Koepka: McIlroy has every right to say he’s the best

You could argue the current top-two world-ranked golfers in Brooks Koepka and Rory McIlroy have their New Year compass bearings all wrong.

American-born Koepka is starting a New Year at this week’s Abu Dhabi HSBC Championship in Abu Dhabi while McIlroy, who was a regular feature at the start of a new season in the UAE, will kick-start 2020 next week at Torrey Pines in California.

Brooks Koepka Brooks Koepka (Credit: HSBC)

Koepka is teeing-up this week for the first occasion since late October when a left knee injury forced the four-time Major winner out of the final two rounds of a PGA Tour event in South Korea.

The American qualified automatically for December’s USA Presidents Cup team but was forced to withdraw.

Since suffering the injury, Koepka has seen McIlroy voted by their fellow PGA Tour peers as the 2019 PGA Tour ‘Player of the Year’ and it’s resulted in a phony war of sorts between the pair with Koepka and McIlroy making comments here and there about their individual stature.

The latest was from McIlroy with the PGA Tour last week posting a story on McIlroy and quoting the Northern Irishman at a function at TPC Sawgrass and where McIlroy captured last year’s Players Championship, stating: “I believe on my day I’m the best player in the world and I think I can do that for a long time.”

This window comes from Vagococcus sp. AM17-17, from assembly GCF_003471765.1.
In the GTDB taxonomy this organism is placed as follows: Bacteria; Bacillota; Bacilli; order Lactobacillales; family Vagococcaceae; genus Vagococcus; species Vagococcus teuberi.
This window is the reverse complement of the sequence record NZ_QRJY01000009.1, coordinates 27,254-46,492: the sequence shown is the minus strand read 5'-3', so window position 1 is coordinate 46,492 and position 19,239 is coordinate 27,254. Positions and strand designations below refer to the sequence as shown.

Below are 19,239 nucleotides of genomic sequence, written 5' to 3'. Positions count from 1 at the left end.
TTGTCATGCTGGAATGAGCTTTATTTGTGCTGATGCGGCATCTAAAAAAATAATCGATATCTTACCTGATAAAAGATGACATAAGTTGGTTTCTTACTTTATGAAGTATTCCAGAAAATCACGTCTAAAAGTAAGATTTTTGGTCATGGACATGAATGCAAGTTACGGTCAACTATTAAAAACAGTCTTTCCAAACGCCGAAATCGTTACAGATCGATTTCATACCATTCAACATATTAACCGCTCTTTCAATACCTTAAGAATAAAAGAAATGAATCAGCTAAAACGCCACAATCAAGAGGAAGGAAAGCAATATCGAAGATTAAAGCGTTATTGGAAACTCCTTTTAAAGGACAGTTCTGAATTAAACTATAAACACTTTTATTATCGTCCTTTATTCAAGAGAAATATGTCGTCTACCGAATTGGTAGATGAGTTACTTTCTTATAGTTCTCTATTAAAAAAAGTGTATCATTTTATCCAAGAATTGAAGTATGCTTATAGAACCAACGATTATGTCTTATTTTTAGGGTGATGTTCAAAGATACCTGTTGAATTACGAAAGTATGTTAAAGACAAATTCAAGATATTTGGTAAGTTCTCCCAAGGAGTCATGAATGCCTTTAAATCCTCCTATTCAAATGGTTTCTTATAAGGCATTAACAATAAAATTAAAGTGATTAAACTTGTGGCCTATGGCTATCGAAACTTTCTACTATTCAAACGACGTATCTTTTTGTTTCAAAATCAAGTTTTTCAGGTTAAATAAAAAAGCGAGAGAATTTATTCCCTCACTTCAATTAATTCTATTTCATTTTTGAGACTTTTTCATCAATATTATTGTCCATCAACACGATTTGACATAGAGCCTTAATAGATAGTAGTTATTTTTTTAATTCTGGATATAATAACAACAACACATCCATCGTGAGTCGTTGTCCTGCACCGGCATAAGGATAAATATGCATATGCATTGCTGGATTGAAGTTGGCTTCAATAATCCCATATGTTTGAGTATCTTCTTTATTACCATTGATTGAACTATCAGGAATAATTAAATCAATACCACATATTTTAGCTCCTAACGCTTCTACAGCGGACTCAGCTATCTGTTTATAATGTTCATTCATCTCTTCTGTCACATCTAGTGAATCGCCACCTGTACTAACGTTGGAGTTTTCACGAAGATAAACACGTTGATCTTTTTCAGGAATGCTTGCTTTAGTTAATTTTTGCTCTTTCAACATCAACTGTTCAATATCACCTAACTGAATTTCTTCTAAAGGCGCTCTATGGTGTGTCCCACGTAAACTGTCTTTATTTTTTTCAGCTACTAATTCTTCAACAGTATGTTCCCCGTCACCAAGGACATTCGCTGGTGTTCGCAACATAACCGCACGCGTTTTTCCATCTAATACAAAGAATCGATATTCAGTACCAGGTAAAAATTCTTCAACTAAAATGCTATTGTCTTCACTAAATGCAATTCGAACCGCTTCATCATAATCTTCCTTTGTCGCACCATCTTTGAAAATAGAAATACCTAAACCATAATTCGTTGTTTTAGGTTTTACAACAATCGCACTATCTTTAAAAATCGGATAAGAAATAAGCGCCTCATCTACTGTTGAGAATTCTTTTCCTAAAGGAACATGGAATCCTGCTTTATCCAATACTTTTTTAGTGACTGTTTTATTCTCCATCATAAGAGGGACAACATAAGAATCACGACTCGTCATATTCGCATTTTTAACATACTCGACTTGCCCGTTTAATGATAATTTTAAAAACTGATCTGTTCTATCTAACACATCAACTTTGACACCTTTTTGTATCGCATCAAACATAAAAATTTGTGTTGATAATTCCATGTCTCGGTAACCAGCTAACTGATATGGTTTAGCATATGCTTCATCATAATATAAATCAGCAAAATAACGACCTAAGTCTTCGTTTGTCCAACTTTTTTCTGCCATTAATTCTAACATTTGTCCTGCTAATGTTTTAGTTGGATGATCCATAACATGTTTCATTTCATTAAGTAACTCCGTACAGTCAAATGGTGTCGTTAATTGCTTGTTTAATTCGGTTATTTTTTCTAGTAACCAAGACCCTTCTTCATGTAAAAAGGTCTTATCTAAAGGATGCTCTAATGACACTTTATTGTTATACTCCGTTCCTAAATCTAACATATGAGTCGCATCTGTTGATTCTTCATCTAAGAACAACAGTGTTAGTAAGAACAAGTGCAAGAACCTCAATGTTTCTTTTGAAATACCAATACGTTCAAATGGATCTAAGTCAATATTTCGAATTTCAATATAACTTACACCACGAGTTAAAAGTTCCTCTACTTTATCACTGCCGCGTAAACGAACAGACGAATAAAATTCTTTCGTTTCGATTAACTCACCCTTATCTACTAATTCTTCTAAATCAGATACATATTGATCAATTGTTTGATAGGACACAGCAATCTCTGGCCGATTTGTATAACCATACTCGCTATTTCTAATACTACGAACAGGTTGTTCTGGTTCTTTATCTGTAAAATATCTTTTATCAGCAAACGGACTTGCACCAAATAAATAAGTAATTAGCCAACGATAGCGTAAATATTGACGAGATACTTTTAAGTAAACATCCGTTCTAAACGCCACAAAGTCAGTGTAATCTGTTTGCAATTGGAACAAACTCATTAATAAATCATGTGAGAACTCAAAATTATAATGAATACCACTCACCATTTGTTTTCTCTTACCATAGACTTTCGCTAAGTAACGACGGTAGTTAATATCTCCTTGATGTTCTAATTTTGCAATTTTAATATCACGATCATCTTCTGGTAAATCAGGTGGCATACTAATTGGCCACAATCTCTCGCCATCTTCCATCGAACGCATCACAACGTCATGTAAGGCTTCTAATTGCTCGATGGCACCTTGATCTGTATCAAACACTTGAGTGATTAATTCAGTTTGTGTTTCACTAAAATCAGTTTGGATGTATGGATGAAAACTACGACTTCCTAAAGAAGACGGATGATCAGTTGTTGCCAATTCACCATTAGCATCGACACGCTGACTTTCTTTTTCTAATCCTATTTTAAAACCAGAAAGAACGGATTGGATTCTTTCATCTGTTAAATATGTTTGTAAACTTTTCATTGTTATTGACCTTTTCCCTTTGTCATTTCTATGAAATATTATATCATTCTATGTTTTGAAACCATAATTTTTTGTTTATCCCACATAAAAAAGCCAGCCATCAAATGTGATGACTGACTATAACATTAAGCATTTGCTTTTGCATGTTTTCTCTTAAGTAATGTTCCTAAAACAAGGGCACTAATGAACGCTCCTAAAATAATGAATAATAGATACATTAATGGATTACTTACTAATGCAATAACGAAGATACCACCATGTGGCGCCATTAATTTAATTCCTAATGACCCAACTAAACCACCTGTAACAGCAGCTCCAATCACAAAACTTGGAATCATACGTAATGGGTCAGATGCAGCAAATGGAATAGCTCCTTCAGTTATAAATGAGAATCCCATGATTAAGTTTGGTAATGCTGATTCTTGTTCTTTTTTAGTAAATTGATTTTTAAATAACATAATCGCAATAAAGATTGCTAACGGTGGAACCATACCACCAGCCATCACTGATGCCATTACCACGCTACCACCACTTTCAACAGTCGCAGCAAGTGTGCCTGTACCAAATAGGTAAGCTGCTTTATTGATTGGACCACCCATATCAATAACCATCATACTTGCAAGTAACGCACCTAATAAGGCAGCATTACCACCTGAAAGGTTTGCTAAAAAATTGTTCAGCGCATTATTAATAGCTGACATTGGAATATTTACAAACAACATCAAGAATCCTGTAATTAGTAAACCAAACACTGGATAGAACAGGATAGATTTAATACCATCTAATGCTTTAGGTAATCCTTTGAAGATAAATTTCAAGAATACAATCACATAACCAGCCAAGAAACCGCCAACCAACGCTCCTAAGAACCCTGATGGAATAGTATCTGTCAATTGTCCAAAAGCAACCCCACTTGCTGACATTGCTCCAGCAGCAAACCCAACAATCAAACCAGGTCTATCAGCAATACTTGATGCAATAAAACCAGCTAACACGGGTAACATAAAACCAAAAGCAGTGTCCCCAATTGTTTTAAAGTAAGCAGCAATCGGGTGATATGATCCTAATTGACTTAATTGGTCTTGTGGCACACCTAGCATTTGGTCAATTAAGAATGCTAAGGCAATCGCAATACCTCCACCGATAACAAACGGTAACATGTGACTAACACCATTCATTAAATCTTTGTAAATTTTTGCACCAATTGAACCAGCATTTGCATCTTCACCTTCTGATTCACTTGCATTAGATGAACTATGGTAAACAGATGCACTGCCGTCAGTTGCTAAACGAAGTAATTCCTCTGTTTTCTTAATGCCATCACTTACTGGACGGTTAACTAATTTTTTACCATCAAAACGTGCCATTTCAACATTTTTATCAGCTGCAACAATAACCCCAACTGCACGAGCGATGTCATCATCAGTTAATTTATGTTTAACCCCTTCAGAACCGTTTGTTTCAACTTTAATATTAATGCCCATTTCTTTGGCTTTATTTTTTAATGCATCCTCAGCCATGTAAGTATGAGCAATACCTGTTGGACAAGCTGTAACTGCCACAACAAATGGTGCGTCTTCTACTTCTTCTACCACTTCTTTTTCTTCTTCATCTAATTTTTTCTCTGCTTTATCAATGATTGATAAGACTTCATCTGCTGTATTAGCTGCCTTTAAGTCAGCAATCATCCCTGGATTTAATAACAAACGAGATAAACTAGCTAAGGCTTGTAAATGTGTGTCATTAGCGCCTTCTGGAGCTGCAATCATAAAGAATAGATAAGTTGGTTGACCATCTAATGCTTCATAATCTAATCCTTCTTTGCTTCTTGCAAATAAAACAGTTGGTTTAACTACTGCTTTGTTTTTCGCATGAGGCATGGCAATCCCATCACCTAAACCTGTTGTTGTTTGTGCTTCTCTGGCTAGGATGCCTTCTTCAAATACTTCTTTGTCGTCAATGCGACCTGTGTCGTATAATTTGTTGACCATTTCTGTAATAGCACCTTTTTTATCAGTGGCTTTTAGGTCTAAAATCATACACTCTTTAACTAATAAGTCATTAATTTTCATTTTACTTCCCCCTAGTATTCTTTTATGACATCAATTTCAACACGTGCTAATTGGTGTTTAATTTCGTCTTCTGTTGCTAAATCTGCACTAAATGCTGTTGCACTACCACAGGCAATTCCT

Koepka found himself facing that statement in speaking to journalists ahead of this week’s Abu Dhabi HSBC Championship.

“He (McIlroy) should be saying that and he should believe that,” said Koepka.

“Everybody playing should think that. I mean, if you don’t think you’re the best player, what’s the point. Everybody comes here trying to win.”

“That’s the goal. If you don’t believe you’re the best deep down, then there’s something wrong with you. You might as well quit.”

Koepka’s main focus though, ahead of a first tournament in nearly three months, is putting his knee injury behind him.

“When you have something you love and it’s taken away from you, I think it makes you appreciate it more and really enjoy being out here,” he said.

“I mean, I miss competition. I’ve missed showing up to an event preparing for something, because I haven’t had anything to prepare for.”

“When you have three months off, it’s not fun, I know that. But it makes me appreciate the game more every time and hopefully I don’t have anymore of those situations.”

Defending champ, Shane Lowry got his first look at the course in the 12 months since his wire-to-wire victory a year ago playing a nine-hole practice round mid-afternoon Tuesday local time.

Lowry brings some solid form to the Middle East having finished second at last week’s Hong Kong Open behind Australia’s Wade Ormsby.